• You may have a failed NIC. Try substituting another one known to work properly.

  • Determine if the MAU or the MAU port is bad. Ports may need to be reinitialized with the setup tool.

  • Check to see if a 16 Mbps card is inserted into a 4 Mbps ring or vice versa. Neither situation is correct.

  • Determine if the wrong type of cable for speed of network is used.

  • Examine the pins on the adapter cable to see if they are bent or broken.

  • If you are overriding the burned-in network addresses, it is possible that duplicate node addresses may be set.

  • If connecting to a 4 Mbps twisted pair network, check the Type 3 media filter.

[Top] Application Project:

We will be building a typical Token Ring adapter cable for this lesson project.

From your LAN-Wire materials kit locate the:

  • 6' length of IBM Type 6 cable
  • 1 IBM unisex data connector
  • 1 DB-9 male (pin) connector
  • 1 DB-9 hood
  • 4 (or more) DB male pins
  • 1 DB Insertion/Extraction tool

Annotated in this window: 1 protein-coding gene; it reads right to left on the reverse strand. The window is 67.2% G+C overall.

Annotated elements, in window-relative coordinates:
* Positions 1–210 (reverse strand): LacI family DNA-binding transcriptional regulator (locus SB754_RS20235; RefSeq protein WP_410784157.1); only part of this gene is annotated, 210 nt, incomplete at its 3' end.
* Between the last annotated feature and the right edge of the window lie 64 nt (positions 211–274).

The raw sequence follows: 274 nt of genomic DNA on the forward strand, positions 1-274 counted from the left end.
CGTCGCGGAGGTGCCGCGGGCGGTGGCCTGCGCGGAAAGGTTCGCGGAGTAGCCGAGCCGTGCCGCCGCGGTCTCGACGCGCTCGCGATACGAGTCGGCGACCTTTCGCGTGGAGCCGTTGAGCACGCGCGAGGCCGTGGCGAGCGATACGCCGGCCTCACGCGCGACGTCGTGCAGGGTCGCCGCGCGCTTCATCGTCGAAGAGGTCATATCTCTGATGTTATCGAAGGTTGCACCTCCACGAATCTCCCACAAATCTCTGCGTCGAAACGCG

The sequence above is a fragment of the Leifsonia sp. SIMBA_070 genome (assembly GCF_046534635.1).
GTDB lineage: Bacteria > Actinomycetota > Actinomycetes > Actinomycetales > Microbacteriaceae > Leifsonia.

The unisex IBM Type-1 data connector is on both sides of a patch cable or on one side of an adapter cable. This unique IBM connector is unisex in that two of the same connector with attach to each other. You will find these connectors on the standard IBM 8228 MAU, in patch panels, and in the walls of most pre-wired token-ring installations. Installing the unisex IBM data connector is a learning experience even for the most ardent cable installer. Some data connector kits come with 45, 90, and 180 degree cable exit strain reliefs. You will only use one. This snap-together kit looks easy to assemble at first, and is easy after you develop a little finesse. Do make sure that the cable color coded wire pairs for the "Christmas Pair" (receive) and "Halloween Pair" (transmit) are correctly inserted into the built-in punch-down block (use the punch-down block slide as a color code guide). A common mistake is to leave out the metal ferrule strain relief or the strain relief collar. You may have to assemble/disassemble this data connector several times. When done properly the snap-together unit looks clean and is very rigid. Two pieces in the kit can be ignored until after assembly, the dust cover (with attachment loop) and the installation lock (usually beige in color).